United States v. Scheffer

PETITIONER: United States
LOCATION: Randon Bragdon's Dental Office

DOCKET NO.: 96-1133
DECIDED BY: Rehnquist Court (1986-2005)
LOWER COURT: United States Court of Appeals for the Armed Forces

CITATION: 523 US 303 (1998)
ARGUED: Nov 03, 1997
DECIDED: Mar 31, 1998

Kim L. Sheffield - Argued the cause for the respondent
Michael R. Dreeben - Argued the cause for the petitioner

Facts of the case

While defending himself before a military court martial on, among other things, substance abuse charges, airman Edward G. Scheffer sought to introduce his polygraph examination results. The results indicated there was "no deception" in Scheffer's denial that he used drugs while enlisted. Relying on Military Rule of Evidence 707 ("Rule 707"), prohibiting the use of polygraph results in court-martial proceedings, the military judge refused Scheffer's request to admit his results into evidence. On successive appeals, following his conviction on all charges, the Air Force Court of Appeals affirmed but the Court of Appeals for the Armed Forces reversed, finding the evidentiary exclusion to be unconstitutional. The United States appealed and the Supreme Court granted certiorari.


Does Military Rule of Evidence 707, excluding the admission of polygraph results into evidence, violate a defendant's Sixth Amendment right to present a fair defense?

Media for United States v. Scheffer

Audio Transcription for Oral Argument - November 03, 1997 in United States v. Scheffer

William H. Rehnquist:

We'll hear argument now in Number 96-1133, United States v. Edward G. Scheffer.

Mr. Dreeben.

Michael R. Dreeben:

Mr. Chief Justice, and may it please the Court:

Polygraph evidence is opinion evidence about credibility.

Based on inherent doubts about the reliability of polygraph evidence and the burdens of litigating about polygraph results, it has long been banned from courtrooms in a majority of the States.

In 1991, the President adopted the same rule for military courts martial.

Exercising delegated authority from Congress, the President promulgated Rule 707, which makes polygraph evidence per se inadmissible in military courts martials.

That determination is constitutionally valid for three main reasons.

First, the reliability of the polygraph remains unproven.

Second, polygraph evidence is not necessary to help the trier of fact perform its core function of determining credibility of witnesses, and third, the costs of litigating about the reliability of polygraph evidence on a case-by-case basis outweigh any limited probative value that the polygraph may have.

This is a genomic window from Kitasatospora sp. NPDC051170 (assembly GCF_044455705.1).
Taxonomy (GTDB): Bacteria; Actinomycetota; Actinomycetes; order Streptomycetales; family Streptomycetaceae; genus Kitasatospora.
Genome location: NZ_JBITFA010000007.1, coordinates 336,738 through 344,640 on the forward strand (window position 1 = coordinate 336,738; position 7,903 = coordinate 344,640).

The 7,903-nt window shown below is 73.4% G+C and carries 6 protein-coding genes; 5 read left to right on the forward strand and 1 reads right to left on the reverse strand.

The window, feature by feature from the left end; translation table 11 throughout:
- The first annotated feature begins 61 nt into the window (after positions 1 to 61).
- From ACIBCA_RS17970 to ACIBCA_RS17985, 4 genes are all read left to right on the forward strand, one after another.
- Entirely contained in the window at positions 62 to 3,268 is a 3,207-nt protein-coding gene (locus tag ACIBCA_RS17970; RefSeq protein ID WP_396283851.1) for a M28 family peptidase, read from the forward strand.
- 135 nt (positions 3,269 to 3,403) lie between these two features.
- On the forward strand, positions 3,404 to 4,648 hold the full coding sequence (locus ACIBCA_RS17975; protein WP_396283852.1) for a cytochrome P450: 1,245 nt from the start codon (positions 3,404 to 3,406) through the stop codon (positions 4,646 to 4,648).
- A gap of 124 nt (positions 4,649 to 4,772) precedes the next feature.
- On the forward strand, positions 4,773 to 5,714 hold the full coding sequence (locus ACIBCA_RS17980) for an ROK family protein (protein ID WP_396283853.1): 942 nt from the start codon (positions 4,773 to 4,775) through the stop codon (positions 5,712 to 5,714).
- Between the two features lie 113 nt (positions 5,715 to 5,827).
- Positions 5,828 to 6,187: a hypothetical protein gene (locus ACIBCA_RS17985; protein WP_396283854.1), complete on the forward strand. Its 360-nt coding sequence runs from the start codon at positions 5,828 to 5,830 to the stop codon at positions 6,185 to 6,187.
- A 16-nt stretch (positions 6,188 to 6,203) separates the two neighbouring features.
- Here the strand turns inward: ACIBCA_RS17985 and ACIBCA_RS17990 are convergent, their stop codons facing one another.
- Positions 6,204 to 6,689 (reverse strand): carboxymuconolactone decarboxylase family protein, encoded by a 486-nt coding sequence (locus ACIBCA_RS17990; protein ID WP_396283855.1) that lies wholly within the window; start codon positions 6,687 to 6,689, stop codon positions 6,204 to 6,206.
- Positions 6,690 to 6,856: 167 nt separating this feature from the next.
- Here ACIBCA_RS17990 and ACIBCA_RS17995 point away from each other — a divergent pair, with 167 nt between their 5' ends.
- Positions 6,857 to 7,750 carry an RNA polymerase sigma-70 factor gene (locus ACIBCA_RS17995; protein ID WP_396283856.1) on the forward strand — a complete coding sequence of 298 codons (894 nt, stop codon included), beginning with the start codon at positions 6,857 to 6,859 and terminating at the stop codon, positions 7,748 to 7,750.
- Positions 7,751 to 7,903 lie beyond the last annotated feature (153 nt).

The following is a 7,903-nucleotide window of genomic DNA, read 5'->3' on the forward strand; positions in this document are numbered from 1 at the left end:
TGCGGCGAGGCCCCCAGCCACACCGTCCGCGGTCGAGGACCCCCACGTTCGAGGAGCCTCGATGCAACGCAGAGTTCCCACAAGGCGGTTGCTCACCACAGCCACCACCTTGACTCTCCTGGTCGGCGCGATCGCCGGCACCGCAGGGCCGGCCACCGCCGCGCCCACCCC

William H. Rehnquist:

Would that have been the... was that the consequence of the Armed Forces Court of Appeals opinion here that the validity of each individual polygraph examination had to be tested in each case?

Michael R. Dreeben:

I think that's correct, Mr. Chief Justice.

In 1987, the Court of Appeals for the Armed Forces, then the Court of Appeal... Military Appeals, determined that the per se rule against polygraph evidence which had prevailed in the military should be dropped, and that individual defendants should have the opportunity to litigate about it in each case, and in 1991 the evident response to that was to reinstate the per se rule that had been prevalent in courts across the country as well as the military courts.

Sandra Day O'Connor:

How is it handled in other jurisdictions where there's no per se rule in effect?

Is it treated like any other bit of scientific evidence?

Michael R. Dreeben:

It is not, Justice O'Connor.

In the States, 27 States have per se rules; 22 States allow polygraph evidence into... to be admitted only if there is a stipulation between the parties so that the parties have agreed to it.

Sandra Day O'Connor:

And so from your research no State is treating it like other expert testimony, in effect.

Michael R. Dreeben:

One State is.

The State of New Mexico is allowing polygraph evidence in on a routine basis, provided that a very strict list of procedural requirements are satisfied, but--

Sandra Day O'Connor:

But even New Mexico doesn't follow the typical expert testimony approach.

Michael R. Dreeben:

--I think that that's fair.

The requirements are spelled out in the statute with a--

Sandra Day O'Connor:


Michael R. Dreeben:

--far greater degree of specificity than for other expert testimony.

Now, in the Federal system--

Anthony M. Kennedy:

Daubert, of course, is in the civil context, but would you say that the petitioner's... pardon me, that the respondent's position here is consistent generally with what we held in Daubert?

Michael R. Dreeben:

--I think the respondent's position here is... goes quite a bit further than Daubert.

Daubert, of course, is simply an interpretation of Federal Rule of Evidence 702.

The respondent's position here is that the Constitution prohibits any promulgator of a system of evidentiary rules from establishing a per se rule.